Rep. Chris Cox (R-CA) press release.
Re: criticism of China's restrictions on encryption use.
Date: January 26, 2000.
Source: Office of Rep. Cox.
Editor's Notes: Hypertext links have been added.

WASHINGTON, D.C. (Wednesday, January 26, 2000)-U.S. Representative Christopher Cox today condemned the adoption by the People's Republic of China of a "no privacy" policy on Internet use within China as "incompatible with the free markets of today's world."

The PRC's decision to ban U.S.-manufactured encryption software for all domestic and foreign companies in China, Rep. Cox added, "flies in the face of their stated willingness to live by the norms of the World Trade Organization."

"Censoring the Internet, invading the privacy of individuals through government spying, and stifling e-commerce are barbaric throwbacks to the days of Mao," Rep. Cox said. "This is precisely contrary to the approach the PRC must follow if it becomes a member of the World Trade Organization."

The Associated Press reported from Beijing Wednesday that the PRC has "ordered companies to register computer programs used to transmit sensitive data," and also ordered "vendors to reveal the workings of their software." The AP predicted that the move "may scare off foreign companies seeking to profit from the Chinese Internet boom."

The dispatch also noted that the new rules "expand China's vague state secrets laws to the Internet. Everyone, from Internet sites to chat-room users, must gain approval from agencies protecting government secrets before publishing previously unreleased information on the Web, according to the State Secrecy Bureau regulations released in People's Daily."

"Perhaps most chilling for business," the AP continued, "are regulations ordering companies and individuals to register with the government, by next Monday, the software used to protect transfers of sensitive information. Forms require companies to hand over the serial numbers and list the employees using the software, possibly making it easier for the government to track use."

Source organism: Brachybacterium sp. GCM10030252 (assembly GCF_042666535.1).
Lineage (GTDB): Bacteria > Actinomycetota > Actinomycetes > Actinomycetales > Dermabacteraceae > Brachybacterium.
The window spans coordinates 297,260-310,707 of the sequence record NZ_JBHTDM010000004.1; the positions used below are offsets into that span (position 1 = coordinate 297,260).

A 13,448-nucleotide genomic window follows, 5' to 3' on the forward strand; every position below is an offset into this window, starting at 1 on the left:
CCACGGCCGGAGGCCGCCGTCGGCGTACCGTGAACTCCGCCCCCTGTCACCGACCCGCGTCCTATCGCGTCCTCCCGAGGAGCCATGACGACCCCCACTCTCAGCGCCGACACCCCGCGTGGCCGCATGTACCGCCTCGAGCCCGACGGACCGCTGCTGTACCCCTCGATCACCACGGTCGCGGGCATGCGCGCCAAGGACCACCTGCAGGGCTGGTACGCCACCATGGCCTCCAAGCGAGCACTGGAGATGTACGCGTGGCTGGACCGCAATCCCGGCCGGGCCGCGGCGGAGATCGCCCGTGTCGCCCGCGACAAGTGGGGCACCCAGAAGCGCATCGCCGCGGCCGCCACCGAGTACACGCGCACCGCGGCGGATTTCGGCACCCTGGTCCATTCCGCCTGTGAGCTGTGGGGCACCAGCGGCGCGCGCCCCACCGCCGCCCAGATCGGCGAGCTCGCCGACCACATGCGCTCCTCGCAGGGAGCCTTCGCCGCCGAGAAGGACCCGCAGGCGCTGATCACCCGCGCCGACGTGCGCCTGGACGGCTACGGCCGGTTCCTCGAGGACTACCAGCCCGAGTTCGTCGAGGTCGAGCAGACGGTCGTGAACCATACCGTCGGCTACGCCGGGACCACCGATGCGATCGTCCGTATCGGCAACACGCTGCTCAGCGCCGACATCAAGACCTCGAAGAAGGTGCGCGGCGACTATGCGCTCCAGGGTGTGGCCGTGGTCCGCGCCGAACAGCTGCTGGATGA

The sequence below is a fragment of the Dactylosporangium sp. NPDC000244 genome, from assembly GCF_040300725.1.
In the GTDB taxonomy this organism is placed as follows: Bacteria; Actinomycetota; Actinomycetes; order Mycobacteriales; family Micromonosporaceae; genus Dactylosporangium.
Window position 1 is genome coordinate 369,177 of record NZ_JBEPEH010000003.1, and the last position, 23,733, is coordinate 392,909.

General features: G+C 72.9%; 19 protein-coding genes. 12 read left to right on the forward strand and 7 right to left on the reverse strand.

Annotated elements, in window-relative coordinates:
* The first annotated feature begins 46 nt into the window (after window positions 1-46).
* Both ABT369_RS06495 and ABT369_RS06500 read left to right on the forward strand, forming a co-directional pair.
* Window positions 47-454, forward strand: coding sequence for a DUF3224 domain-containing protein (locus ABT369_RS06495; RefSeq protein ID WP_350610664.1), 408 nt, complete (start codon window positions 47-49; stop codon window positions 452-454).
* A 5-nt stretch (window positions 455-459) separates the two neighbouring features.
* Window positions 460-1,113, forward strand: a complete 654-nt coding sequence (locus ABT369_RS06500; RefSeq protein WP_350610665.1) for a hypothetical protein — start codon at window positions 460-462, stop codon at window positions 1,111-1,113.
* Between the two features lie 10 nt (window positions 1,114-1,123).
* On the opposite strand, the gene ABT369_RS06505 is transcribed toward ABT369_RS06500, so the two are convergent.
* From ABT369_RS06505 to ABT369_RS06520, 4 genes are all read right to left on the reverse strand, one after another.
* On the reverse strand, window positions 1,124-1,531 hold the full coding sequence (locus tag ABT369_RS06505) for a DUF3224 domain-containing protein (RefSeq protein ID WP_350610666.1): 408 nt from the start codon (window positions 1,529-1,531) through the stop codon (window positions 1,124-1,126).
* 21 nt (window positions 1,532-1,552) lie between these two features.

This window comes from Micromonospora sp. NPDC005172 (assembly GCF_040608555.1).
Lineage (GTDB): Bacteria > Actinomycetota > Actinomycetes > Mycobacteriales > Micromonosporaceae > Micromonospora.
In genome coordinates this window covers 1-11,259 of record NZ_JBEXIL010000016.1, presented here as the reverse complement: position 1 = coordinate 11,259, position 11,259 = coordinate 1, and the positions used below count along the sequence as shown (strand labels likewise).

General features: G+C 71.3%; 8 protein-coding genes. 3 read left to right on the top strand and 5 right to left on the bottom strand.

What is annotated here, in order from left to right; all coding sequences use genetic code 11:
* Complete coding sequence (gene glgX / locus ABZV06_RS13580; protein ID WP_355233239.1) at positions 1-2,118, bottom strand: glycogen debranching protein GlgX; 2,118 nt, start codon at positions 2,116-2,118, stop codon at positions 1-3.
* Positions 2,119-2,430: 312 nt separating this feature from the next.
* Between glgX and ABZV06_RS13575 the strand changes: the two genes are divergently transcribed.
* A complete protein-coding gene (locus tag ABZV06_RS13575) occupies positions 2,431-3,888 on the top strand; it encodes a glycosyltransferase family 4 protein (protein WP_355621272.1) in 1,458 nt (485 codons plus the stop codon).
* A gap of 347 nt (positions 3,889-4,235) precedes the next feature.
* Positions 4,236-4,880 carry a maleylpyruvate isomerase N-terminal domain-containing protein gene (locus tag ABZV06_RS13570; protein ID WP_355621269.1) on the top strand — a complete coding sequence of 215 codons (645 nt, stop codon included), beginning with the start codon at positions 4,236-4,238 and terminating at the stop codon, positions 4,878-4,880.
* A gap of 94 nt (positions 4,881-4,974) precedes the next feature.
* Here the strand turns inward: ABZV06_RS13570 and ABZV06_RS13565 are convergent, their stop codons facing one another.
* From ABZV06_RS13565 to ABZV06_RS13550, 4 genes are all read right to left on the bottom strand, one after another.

The PRC decision comes on the same day that the PRC Central Propaganda Department announced a conference aimed at planning "to strictly monitor the Internet," according to the newspaper Hong Kong Ming Pao. The paper also reported that "beginning from the latter half of last year, the CPC [Communist Party of China] launched an unprecedented 'offensive' against the Internet ... closed a number of 'disobedient' websites, severely punished and even meted out sentences against those leaking secrets through the Internet, and banned the nonmedia websites from hiring reporters and releasing news."

Rep. Cox replied:

"Just as the Clinton administration has joined Congressional leaders in agreeing to export U.S. encryption software to non-government users without obtaining a license, the PRC has moved to prohibit the use of such software by Chinese citizens and even foreign companies operating there. Our policy toward China is to seek freedom for its people. That hope is diminished today as the Communist government has erected a substantial new barrier to freedom of thought, freedom of speech, and free markets in China."

"Furthermore," Rep. Cox continued, "the Ministry of State Security reportedly is now deciding how it will 'punish those who violate the rules.' This is consistent with the PRC's grotesque pattern of using criminal punishment to prevent freedom of thought and expression. Lin Hai, a 30-year-old software executive and Web page designer, recently was sentenced to prison for supposedly 'inciting subversion of state power.' His so-called 'crime' was exchanging e-mail addresses with an anti-communist group in America. If Lin Hai had been able to keep the contents of his computer messages away from the prying eyes of the Ministry of State Security-using encryption from commercially available U.S. software-he would be a free man today. That is the cynical reason for today's crackdown on freedom by the PRC."